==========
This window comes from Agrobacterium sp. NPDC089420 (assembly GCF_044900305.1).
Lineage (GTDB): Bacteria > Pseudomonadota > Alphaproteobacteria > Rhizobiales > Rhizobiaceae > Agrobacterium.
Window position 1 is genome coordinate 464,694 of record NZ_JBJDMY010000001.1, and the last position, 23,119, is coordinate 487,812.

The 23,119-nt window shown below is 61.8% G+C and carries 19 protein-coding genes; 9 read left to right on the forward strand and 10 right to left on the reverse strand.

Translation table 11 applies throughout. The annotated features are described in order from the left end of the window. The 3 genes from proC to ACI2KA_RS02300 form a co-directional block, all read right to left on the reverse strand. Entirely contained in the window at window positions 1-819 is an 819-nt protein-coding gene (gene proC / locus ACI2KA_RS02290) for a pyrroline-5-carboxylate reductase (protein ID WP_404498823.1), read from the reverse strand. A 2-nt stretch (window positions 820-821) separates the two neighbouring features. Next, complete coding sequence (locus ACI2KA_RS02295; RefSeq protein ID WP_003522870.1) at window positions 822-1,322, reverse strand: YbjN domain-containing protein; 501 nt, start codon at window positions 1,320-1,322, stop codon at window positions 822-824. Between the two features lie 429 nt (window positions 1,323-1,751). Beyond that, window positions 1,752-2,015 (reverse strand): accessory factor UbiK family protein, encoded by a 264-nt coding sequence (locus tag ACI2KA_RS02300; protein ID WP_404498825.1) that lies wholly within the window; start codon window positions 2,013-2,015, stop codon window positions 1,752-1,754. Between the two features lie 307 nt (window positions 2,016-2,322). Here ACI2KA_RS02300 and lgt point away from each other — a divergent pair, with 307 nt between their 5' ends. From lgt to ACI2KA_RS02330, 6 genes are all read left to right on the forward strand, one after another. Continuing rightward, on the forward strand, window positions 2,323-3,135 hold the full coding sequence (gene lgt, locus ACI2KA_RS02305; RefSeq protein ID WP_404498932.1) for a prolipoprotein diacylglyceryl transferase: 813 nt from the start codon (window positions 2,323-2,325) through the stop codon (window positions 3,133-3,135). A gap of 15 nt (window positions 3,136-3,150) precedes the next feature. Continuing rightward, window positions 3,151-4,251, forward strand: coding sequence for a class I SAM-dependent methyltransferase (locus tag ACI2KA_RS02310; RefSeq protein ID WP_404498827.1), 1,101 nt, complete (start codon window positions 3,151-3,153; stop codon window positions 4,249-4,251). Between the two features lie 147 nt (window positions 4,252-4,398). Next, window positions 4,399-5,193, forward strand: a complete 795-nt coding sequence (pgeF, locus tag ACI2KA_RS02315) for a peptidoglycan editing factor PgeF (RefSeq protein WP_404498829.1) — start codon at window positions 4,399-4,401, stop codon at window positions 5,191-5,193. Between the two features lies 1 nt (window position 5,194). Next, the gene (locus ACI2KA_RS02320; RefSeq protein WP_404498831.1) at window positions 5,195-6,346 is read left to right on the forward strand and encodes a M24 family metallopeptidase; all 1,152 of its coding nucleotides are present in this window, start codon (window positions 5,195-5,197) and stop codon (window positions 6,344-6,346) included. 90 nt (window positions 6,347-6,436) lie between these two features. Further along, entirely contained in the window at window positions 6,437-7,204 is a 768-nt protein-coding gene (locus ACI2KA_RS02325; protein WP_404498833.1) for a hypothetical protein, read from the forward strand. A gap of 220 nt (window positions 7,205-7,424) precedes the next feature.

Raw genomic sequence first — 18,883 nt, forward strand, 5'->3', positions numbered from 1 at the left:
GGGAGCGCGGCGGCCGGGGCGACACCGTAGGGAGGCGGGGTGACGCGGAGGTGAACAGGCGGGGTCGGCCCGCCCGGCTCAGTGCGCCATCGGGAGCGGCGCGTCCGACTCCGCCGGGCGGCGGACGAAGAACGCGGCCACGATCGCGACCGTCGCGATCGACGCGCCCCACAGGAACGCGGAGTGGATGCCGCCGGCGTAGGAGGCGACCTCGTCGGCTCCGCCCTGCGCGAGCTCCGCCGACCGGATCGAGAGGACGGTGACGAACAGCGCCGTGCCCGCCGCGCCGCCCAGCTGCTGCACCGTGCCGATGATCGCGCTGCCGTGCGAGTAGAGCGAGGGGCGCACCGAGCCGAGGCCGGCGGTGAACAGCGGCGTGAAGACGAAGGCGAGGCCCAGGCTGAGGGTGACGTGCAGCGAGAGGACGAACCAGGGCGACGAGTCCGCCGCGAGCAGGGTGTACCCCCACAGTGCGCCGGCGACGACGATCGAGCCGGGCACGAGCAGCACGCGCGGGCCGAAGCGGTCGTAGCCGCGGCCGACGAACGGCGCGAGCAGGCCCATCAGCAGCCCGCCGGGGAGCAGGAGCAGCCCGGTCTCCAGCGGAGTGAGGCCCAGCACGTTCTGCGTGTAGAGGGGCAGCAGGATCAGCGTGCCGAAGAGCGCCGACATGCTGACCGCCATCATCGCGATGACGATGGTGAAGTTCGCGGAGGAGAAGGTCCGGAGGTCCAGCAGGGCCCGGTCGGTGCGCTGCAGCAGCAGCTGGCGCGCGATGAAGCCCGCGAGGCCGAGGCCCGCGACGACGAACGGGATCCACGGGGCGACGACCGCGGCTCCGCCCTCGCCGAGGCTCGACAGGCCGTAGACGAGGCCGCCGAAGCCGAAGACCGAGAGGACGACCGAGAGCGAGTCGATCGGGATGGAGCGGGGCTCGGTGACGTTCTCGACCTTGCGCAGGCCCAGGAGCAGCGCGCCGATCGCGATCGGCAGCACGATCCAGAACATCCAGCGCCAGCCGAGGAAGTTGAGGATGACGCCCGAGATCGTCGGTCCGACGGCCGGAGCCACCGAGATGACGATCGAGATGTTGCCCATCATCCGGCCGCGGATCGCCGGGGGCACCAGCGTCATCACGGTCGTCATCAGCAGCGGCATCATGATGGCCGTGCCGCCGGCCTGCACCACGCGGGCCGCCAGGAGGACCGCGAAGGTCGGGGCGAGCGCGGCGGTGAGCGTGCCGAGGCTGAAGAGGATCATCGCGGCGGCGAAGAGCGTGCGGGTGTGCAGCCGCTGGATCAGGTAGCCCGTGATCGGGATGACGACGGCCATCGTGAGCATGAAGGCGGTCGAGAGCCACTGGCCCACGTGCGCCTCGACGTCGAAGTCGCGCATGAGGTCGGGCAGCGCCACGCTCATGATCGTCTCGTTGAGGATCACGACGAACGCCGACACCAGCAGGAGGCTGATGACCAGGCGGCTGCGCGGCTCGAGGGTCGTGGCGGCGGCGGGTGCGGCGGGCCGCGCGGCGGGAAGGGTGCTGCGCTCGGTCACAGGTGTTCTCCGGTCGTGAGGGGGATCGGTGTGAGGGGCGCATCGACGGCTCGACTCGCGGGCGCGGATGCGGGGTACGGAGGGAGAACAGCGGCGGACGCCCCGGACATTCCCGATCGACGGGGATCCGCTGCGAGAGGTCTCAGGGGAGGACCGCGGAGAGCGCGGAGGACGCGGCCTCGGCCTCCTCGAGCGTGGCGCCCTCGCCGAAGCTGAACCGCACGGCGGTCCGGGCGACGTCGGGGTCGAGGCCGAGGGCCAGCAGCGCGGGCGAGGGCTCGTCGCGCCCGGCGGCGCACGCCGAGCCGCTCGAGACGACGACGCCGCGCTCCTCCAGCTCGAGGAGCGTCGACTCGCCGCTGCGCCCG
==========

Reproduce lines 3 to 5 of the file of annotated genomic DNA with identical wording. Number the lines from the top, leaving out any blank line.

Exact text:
Window position 1 is genome coordinate 464,694 of record NZ_JBJDMY010000001.1, and the last position, 23,119, is coordinate 487,812.

The 23,119-nt window shown below is 61.8% G+C and carries 19 protein-coding genes; 9 read left to right on the forward strand and 10 right to left on the reverse strand.

Translation table 11 applies throughout. The annotated features are described in order from the left end of the window. The 3 genes from proC to ACI2KA_RS02300 form a co-directional block, all read right to left on the reverse strand. Entirely contained in the window at window positions 1-819 is an 819-nt protein-coding gene (gene proC / locus ACI2KA_RS02290) for a pyrroline-5-carboxylate reductase (protein ID WP_404498823.1), read from the reverse strand. A 2-nt stretch (window positions 820-821) separates the two neighbouring features. Next, complete coding sequence (locus ACI2KA_RS02295; RefSeq protein ID WP_003522870.1) at window positions 822-1,322, reverse strand: YbjN domain-containing protein; 501 nt, start codon at window positions 1,320-1,322, stop codon at window positions 822-824. Between the two features lie 429 nt (window positions 1,323-1,751). Beyond that, window positions 1,752-2,015 (reverse strand): accessory factor UbiK family protein, encoded by a 264-nt coding sequence (locus tag ACI2KA_RS02300; protein ID WP_404498825.1) that lies wholly within the window; start codon window positions 2,013-2,015, stop codon window positions 1,752-1,754. Between the two features lie 307 nt (window positions 2,016-2,322). Here ACI2KA_RS02300 and lgt point away from each other — a divergent pair, with 307 nt between their 5' ends. From lgt to ACI2KA_RS02330, 6 genes are all read left to right on the forward strand, one after another. Continuing rightward, on the forward strand, window positions 2,323-3,135 hold the full coding sequence (gene lgt, locus ACI2KA_RS02305; RefSeq protein ID WP_404498932.1) for a prolipoprotein diacylglyceryl transferase: 813 nt from the start codon (window positions 2,323-2,325) through the stop codon (window positions 3,133-3,135). A gap of 15 nt (window positions 3,136-3,150) precedes the next feature. Continuing rightward, window positions 3,151-4,251, forward strand: coding sequence for a class I SAM-dependent methyltransferase (locus tag ACI2KA_RS02310; RefSeq protein ID WP_404498827.1), 1,101 nt, complete (start codon window positions 3,151-3,153; stop codon window positions 4,249-4,251). Between the two features lie 147 nt (window positions 4,252-4,398). Next, window positions 4,399-5,193, forward strand: a complete 795-nt coding sequence (pgeF, locus tag ACI2KA_RS02315) for a peptidoglycan editing factor PgeF (RefSeq protein WP_404498829.1) — start codon at window positions 4,399-4,401, stop codon at window positions 5,191-5,193. Between the two features lies 1 nt (window position 5,194). Next, the gene (locus ACI2KA_RS02320; RefSeq protein WP_404498831.1) at window positions 5,195-6,346 is read left to right on the forward strand and encodes a M24 family metallopeptidase; all 1,152 of its coding nucleotides are present in this window, start codon (window positions 5,195-5,197) and stop codon (window positions 6,344-6,346) included. 90 nt (window positions 6,347-6,436) lie between these two features. Further along, entirely contained in the window at window positions 6,437-7,204 is a 768-nt protein-coding gene (locus ACI2KA_RS02325; protein WP_404498833.1) for a hypothetical protein, read from the forward strand. A gap of 220 nt (window positions 7,205-7,424) precedes the next feature.